Don't put data where it doesn't need to be

Although this should go without saying, this doesn't occur to lots of folks. As a result, information that doesn't need to be accessible from the outside world sometimes is, and this can needlessly increase the severity of a break-in dramatically.

Avoid systems with single points of failure

Any security system that can be broken by breaking through any one component isn't really very strong. In security, a degree of redundancy is good, and can help you protect your organization from a minor security breach becoming a catastrophe.

Stay current with relevant operating system patches

Be sure that someone who knows what you've got is watching the vendors' security advisories. Exploiting old bugs is still one of the most common (and most effective!) means of breaking into systems.

Watch for relevant security advisories

In addition to watching what the vendors are saying, keep a close watch on groups like CERT and CIAC. Make sure that at least one person (preferably more) is subscribed to these mailing lists

Have someone on staff be familiar with security practices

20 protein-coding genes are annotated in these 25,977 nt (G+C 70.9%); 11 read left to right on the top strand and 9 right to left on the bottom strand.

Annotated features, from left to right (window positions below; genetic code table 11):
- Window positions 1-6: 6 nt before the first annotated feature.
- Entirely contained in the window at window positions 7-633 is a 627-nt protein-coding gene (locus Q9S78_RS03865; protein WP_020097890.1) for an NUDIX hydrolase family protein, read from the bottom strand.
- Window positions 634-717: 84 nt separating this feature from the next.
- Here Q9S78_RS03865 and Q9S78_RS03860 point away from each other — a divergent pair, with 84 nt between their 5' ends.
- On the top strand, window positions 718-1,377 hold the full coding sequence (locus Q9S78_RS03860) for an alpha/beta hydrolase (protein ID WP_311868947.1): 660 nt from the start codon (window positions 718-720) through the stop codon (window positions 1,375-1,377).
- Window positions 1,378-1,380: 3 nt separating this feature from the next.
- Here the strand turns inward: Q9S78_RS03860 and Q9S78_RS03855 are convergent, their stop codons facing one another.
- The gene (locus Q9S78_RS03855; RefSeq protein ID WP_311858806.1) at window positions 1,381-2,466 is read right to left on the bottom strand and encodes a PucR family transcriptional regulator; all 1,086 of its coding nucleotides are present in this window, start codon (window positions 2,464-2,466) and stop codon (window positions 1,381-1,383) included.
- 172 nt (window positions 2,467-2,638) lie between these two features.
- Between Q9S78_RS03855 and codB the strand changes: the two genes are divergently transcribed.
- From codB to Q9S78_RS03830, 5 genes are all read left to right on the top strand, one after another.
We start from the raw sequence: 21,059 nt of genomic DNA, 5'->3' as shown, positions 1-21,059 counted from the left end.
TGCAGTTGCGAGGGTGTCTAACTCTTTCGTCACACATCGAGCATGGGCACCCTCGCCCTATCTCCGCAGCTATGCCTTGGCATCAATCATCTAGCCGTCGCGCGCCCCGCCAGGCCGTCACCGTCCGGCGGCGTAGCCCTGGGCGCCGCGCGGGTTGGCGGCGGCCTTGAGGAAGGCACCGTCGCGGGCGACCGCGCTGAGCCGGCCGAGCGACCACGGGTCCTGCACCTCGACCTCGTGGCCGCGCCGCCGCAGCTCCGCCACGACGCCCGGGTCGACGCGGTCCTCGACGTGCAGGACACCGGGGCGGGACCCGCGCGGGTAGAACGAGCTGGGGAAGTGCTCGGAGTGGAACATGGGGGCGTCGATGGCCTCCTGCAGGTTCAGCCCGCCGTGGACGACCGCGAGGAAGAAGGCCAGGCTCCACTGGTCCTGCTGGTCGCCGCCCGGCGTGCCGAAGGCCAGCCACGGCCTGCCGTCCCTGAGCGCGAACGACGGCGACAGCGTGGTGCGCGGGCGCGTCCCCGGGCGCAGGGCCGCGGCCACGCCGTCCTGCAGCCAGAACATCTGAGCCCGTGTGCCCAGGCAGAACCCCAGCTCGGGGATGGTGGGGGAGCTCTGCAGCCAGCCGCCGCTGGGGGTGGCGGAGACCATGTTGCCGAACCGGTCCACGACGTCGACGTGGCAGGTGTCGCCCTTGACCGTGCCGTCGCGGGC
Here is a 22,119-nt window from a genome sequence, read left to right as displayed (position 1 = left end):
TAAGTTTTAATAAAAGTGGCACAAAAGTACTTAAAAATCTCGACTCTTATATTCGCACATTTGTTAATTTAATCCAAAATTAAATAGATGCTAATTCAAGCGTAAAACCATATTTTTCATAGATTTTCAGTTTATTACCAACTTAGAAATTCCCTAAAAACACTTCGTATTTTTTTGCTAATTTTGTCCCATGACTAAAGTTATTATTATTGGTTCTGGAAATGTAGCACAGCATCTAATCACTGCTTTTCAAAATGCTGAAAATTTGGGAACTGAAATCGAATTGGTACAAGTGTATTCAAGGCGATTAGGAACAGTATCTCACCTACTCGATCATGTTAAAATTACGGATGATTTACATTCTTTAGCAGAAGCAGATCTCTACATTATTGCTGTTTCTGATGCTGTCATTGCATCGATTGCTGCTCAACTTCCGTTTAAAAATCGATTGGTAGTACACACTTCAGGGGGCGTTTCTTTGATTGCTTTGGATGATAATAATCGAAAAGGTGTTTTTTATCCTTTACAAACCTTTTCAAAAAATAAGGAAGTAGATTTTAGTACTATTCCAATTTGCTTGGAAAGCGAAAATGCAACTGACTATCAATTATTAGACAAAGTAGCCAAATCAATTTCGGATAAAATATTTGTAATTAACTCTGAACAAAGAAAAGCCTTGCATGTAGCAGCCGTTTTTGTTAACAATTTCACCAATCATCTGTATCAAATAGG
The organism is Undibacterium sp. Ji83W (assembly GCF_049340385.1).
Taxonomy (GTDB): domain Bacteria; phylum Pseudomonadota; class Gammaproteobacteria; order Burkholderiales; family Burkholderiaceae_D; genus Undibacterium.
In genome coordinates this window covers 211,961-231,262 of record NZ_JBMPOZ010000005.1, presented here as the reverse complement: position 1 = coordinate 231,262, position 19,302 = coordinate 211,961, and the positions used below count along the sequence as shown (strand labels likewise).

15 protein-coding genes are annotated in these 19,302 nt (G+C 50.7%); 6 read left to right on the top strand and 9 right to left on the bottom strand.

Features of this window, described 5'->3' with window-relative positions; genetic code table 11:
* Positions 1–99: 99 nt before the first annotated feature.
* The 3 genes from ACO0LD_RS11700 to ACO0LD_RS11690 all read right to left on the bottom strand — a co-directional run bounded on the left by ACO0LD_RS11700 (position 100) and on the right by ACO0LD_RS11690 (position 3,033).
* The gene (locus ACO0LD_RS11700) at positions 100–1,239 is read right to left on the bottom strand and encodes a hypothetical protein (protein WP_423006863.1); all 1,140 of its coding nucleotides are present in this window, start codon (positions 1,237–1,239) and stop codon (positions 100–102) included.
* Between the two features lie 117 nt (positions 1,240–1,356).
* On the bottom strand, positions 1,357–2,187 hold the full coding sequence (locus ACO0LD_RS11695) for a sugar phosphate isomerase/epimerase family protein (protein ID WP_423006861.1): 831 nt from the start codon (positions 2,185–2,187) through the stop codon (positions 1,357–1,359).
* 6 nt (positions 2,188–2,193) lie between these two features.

Having at least one person who is charged with keeping abreast of security developments is a good idea. This need not be a technical wizard, but could be someone who is simply able to read advisories issued by various incident response teams, and keep track of various problems that arise. Such a person would then be a wise one to consult with on security related issues, as he'll be the one who knows if web server software version such-and-such has any known problems, etc.

This person should also know the ``dos'' and ``don'ts'' of security, from reading such things as the ``Site Security Handbook.''[5]


As we've seen in our discussion of the Internet and similar networks, connecting an organization to the Internet provides a two-way flow of traffic. This is clearly undesirable in many organizations, as proprietary information is often displayed freely within a corporate intranet (that is, a TCP/IP network, modeled after the Internet that only works within the organization).

In order to provide some level of separation between an organization's intranet and the Internet, firewalls have been employed. A firewall is simply a group of components that collectively form a barrier between two networks.

A number of terms specific to firewalls and networking are going to be used throughout this section, so let's introduce them all together.

Bastion host.